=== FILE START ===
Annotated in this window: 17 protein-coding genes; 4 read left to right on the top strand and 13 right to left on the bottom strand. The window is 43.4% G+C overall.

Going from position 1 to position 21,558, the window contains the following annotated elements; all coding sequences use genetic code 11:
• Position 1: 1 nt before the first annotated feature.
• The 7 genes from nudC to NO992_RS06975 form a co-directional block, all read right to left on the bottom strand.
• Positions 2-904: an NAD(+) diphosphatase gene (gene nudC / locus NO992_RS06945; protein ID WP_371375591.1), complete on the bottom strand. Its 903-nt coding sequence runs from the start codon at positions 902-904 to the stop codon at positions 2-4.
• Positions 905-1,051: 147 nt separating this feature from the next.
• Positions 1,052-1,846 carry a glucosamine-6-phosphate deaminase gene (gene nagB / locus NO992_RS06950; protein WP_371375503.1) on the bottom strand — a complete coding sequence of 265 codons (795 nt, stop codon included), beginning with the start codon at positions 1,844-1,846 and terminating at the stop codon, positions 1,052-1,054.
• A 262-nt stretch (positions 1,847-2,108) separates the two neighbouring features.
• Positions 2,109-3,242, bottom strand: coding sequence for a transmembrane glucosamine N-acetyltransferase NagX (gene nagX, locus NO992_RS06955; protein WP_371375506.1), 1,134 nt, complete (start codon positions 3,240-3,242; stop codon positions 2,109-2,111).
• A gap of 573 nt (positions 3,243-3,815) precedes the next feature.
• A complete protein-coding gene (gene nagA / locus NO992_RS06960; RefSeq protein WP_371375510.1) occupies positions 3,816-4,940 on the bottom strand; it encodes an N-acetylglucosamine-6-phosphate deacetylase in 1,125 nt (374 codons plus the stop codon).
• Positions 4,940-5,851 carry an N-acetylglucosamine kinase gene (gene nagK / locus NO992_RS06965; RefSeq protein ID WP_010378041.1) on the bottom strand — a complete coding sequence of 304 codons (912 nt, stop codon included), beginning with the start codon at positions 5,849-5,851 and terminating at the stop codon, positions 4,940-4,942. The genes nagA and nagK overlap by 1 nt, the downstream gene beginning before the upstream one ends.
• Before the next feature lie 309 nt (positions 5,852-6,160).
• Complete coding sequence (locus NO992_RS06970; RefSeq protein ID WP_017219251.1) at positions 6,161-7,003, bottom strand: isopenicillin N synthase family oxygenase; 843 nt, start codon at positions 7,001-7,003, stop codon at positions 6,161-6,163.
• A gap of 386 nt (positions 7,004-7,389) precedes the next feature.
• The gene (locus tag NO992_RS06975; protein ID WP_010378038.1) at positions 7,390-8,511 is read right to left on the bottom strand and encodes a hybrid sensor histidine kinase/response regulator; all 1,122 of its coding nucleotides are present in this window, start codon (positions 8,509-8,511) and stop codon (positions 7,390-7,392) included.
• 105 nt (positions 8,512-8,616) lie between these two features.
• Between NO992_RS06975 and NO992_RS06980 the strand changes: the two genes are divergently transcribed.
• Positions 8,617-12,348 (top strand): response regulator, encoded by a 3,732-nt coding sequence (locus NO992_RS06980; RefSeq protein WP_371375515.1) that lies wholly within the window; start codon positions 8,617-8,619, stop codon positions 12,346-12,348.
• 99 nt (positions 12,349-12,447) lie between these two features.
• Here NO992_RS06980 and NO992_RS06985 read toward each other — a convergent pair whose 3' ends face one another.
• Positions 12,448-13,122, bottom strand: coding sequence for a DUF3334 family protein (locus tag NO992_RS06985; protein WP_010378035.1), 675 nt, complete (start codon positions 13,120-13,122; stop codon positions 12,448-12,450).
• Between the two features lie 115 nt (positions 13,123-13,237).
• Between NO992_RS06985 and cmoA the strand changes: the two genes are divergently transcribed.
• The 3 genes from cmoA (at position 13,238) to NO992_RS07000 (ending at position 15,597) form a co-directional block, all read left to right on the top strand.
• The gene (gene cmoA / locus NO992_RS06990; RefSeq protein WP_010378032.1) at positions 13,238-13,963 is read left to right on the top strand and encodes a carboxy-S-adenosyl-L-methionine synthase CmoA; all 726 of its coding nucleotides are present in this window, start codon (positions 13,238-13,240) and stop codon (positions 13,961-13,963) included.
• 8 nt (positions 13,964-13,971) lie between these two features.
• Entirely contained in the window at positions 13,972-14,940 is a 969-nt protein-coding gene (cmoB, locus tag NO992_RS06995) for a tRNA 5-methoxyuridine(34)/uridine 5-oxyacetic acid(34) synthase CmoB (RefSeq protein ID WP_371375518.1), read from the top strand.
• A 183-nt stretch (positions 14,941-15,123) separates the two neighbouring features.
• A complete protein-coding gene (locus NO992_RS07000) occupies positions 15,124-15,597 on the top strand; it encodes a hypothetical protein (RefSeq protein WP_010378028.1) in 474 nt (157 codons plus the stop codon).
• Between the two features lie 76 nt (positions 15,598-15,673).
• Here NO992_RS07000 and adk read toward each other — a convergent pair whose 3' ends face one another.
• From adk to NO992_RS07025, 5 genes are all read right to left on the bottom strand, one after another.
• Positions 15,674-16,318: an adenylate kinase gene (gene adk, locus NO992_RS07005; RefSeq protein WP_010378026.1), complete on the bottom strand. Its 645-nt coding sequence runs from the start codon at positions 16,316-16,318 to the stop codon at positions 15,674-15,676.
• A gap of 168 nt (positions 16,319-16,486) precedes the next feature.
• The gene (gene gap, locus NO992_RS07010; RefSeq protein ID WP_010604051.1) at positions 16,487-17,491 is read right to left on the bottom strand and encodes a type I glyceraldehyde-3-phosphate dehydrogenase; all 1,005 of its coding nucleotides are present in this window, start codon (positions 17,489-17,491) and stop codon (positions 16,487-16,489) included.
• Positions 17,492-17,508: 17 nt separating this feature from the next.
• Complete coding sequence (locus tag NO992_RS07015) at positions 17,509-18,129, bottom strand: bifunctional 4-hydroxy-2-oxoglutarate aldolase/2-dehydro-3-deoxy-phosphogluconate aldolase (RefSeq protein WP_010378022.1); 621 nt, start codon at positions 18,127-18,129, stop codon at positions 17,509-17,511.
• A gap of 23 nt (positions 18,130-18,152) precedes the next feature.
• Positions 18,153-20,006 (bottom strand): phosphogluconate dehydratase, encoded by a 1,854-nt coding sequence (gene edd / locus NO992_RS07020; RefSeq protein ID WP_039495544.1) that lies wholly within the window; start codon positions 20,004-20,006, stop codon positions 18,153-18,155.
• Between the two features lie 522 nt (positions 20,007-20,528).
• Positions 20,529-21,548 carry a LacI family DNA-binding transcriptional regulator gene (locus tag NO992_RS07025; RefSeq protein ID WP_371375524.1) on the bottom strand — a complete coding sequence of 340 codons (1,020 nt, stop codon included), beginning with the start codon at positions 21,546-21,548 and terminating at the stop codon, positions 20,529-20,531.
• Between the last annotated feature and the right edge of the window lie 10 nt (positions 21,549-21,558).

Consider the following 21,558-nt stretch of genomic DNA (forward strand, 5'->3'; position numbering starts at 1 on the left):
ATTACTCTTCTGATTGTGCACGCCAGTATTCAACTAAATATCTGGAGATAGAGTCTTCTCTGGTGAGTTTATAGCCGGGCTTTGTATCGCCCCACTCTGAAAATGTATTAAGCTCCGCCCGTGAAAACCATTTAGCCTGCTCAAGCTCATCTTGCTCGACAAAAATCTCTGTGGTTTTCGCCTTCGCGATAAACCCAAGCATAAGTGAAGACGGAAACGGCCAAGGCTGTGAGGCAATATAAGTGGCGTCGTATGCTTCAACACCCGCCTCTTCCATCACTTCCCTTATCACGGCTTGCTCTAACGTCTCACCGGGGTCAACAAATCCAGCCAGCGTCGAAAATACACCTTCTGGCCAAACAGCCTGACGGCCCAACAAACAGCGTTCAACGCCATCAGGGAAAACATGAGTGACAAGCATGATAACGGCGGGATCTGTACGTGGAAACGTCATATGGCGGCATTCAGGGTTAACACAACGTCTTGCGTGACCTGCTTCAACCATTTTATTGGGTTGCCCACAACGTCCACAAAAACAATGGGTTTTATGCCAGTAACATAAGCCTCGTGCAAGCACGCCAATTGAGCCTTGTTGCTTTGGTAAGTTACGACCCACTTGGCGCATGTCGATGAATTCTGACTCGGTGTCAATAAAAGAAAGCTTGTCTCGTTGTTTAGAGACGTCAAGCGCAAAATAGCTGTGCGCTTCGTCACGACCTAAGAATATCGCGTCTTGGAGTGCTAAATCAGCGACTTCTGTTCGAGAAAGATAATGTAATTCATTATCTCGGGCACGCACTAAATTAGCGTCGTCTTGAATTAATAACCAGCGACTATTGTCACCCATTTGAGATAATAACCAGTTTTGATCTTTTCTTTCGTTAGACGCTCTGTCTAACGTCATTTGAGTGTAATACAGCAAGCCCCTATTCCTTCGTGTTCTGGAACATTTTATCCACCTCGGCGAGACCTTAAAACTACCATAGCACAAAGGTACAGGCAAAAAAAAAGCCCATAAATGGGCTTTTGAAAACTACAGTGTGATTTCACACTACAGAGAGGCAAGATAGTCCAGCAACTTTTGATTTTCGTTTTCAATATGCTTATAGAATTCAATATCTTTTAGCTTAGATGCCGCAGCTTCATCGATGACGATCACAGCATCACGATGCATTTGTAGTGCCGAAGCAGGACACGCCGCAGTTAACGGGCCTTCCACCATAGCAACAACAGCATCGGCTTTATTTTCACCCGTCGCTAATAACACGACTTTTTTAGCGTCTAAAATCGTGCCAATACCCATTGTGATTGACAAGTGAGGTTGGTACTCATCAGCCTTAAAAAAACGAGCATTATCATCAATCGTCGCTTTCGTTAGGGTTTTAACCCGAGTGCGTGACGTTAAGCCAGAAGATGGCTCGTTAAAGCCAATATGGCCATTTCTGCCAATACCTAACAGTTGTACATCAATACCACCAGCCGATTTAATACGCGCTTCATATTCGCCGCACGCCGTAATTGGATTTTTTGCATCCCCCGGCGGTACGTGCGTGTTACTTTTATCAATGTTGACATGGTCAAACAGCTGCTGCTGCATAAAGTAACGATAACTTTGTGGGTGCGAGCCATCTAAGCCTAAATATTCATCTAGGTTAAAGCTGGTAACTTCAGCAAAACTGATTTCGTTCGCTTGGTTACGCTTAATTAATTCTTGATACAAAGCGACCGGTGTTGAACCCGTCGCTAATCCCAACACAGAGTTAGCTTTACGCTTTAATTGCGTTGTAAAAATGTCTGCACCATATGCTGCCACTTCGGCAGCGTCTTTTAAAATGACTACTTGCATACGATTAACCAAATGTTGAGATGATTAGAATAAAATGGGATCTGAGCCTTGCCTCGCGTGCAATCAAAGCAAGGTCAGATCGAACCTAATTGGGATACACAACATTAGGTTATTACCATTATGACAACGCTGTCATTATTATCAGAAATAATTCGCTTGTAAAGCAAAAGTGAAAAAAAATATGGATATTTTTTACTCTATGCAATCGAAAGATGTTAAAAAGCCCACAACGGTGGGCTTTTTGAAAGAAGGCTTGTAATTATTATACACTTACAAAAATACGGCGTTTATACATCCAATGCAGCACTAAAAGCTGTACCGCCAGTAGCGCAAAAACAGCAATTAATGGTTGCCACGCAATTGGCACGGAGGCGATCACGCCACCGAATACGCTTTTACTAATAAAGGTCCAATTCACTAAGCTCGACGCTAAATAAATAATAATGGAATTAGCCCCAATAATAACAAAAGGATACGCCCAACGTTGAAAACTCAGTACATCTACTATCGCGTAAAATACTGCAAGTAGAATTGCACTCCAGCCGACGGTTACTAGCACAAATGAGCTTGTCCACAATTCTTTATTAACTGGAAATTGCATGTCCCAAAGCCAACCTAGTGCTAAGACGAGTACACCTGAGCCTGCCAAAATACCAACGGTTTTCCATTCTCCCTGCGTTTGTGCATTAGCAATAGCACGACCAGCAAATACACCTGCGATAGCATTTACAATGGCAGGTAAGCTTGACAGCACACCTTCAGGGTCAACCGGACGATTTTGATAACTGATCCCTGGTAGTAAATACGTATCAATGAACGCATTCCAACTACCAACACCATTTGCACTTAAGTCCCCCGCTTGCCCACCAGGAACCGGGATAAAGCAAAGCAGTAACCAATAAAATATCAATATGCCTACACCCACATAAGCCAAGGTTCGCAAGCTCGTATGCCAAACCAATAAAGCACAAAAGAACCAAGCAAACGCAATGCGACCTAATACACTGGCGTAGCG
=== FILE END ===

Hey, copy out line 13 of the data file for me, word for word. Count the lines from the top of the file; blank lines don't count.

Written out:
• Before the next feature lie 309 nt (positions 5,852-6,160).